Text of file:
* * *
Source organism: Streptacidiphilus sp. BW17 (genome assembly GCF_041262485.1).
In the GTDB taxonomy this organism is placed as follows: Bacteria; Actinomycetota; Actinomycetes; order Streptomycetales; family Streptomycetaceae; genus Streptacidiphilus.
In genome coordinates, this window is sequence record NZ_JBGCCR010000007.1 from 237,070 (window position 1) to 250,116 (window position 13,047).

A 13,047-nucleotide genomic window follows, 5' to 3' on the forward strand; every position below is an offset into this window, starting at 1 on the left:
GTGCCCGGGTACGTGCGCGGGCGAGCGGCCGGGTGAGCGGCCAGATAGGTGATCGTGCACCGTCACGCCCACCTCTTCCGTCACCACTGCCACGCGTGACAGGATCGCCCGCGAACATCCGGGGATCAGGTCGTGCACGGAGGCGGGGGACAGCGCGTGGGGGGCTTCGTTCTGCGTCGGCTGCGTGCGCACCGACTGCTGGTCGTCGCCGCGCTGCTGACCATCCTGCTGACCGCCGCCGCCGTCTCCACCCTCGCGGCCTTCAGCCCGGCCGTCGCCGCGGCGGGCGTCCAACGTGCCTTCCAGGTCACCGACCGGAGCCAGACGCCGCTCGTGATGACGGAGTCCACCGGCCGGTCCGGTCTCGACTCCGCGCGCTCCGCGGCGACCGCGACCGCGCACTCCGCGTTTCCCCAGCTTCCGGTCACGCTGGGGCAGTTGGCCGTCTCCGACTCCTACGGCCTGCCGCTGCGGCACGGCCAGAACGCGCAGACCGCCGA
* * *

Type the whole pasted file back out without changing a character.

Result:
Source organism: Streptacidiphilus sp. BW17 (genome assembly GCF_041262485.1).
In the GTDB taxonomy this organism is placed as follows: Bacteria; Actinomycetota; Actinomycetes; order Streptomycetales; family Streptomycetaceae; genus Streptacidiphilus.
In genome coordinates, this window is sequence record NZ_JBGCCR010000007.1 from 237,070 (window position 1) to 250,116 (window position 13,047).

A 13,047-nucleotide genomic window follows, 5' to 3' on the forward strand; every position below is an offset into this window, starting at 1 on the left:
GTGCCCGGGTACGTGCGCGGGCGAGCGGCCGGGTGAGCGGCCAGATAGGTGATCGTGCACCGTCACGCCCACCTCTTCCGTCACCACTGCCACGCGTGACAGGATCGCCCGCGAACATCCGGGGATCAGGTCGTGCACGGAGGCGGGGGACAGCGCGTGGGGGGCTTCGTTCTGCGTCGGCTGCGTGCGCACCGACTGCTGGTCGTCGCCGCGCTGCTGACCATCCTGCTGACCGCCGCCGCCGTCTCCACCCTCGCGGCCTTCAGCCCGGCCGTCGCCGCGGCGGGCGTCCAACGTGCCTTCCAGGTCACCGACCGGAGCCAGACGCCGCTCGTGATGACGGAGTCCACCGGCCGGTCCGGTCTCGACTCCGCGCGCTCCGCGGCGACCGCGACCGCGCACTCCGCGTTTCCCCAGCTTCCGGTCACGCTGGGGCAGTTGGCCGTCTCCGACTCCTACGGCCTGCCGCTGCGGCACGGCCAGAACGCGCAGACCGCCGA